Thursday 14th December 2017


Last month’s incident on the Channel island of Jersey – where five Manx sheep were chased over a cliff to their deaths by dogs – underlines the importance of dog-owners keeping their animal under control whilst walking in the countryside.

It happened in the afternoon on Saturday 19th November on the cliffs overlooking La Vau Rouogi Bay where a herd of 13 were chased by two out of control dogs. The eight remaining sheep were rescued after a considerable amount of time and cost from the cliff-side by local fire and rescue services. 

A statement from the services said: “Although the dogs were believed to be with their owner, they were not on leads and couldn’t be brought under control before they had managed to chase the sheep.”

The incident comes at a time when the problem of sheep worrying has been discussed recently by Westminster’s All-Party Parliamentary Group for Animal Welfare, who highlighted the need for farmers to put up better signs and to ensure all incidents are reported to the police.

Although in Scotland laws on animal welfare and agriculture are decided in Edinburgh rather than London, the Chief Superintendent of the Scottish Society for the Prevention of Cruelty to Animals (SSPCA), Mike Flynn, echoed the views of the group of MP’s at Wesminster, saying: “A farmer should always report it to the police in the first instance.”

He added: “Always report it to the police so the police have got a record so that eventually if a farmer does turn up at the right time and the dog’s there and he ends up having to kill that dog, the police have got a record of it. The police may also be able to trace the owner of the dog. If a dog does damage to a sheep then technically under the legislation the farmer can seek compensation from that owner.”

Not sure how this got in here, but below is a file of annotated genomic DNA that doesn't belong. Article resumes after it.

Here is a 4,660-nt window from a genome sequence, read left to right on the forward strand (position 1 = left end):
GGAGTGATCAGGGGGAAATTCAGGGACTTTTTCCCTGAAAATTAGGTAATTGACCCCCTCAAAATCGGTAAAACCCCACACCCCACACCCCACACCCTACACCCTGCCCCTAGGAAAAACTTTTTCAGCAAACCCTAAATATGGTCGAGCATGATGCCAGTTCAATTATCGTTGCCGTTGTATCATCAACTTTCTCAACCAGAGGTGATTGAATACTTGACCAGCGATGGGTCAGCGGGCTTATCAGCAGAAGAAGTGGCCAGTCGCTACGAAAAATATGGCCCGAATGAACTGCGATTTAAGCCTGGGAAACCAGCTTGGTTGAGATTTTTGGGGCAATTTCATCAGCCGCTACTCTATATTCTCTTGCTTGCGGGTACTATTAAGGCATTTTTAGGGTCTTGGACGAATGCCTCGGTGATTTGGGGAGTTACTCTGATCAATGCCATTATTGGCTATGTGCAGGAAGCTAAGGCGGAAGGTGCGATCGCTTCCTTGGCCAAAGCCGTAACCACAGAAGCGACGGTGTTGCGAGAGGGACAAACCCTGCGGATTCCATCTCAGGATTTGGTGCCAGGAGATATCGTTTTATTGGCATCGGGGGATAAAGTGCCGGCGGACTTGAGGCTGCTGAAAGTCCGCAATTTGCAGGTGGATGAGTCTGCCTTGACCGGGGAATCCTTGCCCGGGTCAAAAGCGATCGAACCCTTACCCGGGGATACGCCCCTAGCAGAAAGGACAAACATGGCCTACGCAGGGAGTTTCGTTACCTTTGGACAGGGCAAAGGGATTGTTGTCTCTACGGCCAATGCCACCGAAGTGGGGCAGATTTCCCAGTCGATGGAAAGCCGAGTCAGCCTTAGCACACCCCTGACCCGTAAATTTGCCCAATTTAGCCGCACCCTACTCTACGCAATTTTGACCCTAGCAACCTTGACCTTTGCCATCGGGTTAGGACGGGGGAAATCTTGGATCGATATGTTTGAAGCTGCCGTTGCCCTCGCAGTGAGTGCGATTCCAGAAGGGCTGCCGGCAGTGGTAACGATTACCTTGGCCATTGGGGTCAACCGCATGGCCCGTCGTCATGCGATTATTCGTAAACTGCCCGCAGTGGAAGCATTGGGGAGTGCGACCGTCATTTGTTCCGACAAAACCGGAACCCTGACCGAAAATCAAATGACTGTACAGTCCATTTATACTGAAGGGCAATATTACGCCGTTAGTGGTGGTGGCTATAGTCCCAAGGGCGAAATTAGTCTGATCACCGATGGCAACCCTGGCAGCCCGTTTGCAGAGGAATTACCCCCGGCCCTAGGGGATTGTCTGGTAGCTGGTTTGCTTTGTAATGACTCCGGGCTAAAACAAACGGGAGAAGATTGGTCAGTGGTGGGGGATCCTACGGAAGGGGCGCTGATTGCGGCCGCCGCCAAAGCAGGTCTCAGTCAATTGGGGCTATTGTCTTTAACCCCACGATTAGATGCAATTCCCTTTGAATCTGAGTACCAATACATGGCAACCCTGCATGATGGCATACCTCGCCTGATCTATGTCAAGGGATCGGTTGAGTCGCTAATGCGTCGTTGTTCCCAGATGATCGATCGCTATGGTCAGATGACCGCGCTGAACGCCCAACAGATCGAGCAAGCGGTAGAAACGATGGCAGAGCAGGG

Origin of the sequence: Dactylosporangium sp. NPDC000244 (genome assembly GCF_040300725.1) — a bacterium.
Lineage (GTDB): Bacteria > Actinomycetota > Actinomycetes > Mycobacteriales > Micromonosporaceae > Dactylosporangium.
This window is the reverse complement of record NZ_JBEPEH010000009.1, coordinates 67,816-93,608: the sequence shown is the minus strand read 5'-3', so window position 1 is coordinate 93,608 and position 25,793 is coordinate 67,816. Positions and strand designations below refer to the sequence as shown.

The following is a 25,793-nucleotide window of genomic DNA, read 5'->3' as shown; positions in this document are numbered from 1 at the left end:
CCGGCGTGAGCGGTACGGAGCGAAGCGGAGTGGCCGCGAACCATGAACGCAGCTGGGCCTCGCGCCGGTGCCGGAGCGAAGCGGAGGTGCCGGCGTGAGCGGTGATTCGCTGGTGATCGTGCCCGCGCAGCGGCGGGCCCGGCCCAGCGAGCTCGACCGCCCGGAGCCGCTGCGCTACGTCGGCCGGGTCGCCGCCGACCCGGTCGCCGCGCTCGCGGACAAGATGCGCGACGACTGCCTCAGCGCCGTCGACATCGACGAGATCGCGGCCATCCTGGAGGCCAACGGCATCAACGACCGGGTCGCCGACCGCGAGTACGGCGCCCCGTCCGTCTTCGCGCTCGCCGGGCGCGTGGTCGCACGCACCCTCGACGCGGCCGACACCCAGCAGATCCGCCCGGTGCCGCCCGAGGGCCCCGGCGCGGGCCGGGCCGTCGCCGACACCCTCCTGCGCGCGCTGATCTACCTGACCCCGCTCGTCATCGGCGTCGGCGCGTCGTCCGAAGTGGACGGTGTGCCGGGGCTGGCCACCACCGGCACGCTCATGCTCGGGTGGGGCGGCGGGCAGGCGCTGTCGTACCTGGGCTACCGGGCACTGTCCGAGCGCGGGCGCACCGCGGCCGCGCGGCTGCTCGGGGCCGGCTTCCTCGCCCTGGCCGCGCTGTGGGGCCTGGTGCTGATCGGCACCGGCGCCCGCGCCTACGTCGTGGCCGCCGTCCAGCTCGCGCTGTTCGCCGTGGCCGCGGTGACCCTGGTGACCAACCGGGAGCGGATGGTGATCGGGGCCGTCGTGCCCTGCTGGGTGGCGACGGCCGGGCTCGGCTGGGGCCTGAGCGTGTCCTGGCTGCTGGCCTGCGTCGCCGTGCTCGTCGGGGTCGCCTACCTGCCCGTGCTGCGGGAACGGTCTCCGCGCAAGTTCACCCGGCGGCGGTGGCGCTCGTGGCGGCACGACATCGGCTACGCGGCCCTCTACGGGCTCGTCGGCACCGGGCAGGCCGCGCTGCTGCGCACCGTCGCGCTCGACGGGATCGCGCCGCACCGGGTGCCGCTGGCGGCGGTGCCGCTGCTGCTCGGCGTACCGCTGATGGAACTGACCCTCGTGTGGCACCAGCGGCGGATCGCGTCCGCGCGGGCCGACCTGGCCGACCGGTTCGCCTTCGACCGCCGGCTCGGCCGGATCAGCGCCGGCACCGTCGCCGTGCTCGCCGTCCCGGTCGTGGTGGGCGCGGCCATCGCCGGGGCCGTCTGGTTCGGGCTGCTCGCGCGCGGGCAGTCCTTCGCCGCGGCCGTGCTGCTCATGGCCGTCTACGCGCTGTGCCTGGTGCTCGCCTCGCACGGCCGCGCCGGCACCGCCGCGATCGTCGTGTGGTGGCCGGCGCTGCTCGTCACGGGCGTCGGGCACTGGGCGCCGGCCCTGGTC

A Clackmannanshire farmer, who wished to remain anonymous, gave his views on the subject of sheep worrying: “It is an issue, right across the country, it is a big issue. I think it has a lot to do with these ‘right to roam’ rules where people just think they can walk wherever they like and do what they want. There’s a big cost issue for the farmer if your sheep are being attacked.”

He continued, “We don’t actually keep sheep ourselves and part of the reason is the threat of them being attacked, but we rent out land to other farmers who keep sheep and it’s probably once a year where there’s an incident where the sheep are attacked by a dog or dogs.”

Sheep worrying brings with it a potentially large cost to farmers, who may need compensated for lost carcass sales, aborted lambs, reduced growth rates and larger veterinary bills. If you would like to discuss your insurance policy regarding sheep worrying please email or call 01786 449966.


Watch the full interview on sheep worrying with the Scottish SPCA Chief Superintendent, Mike Flynn, below: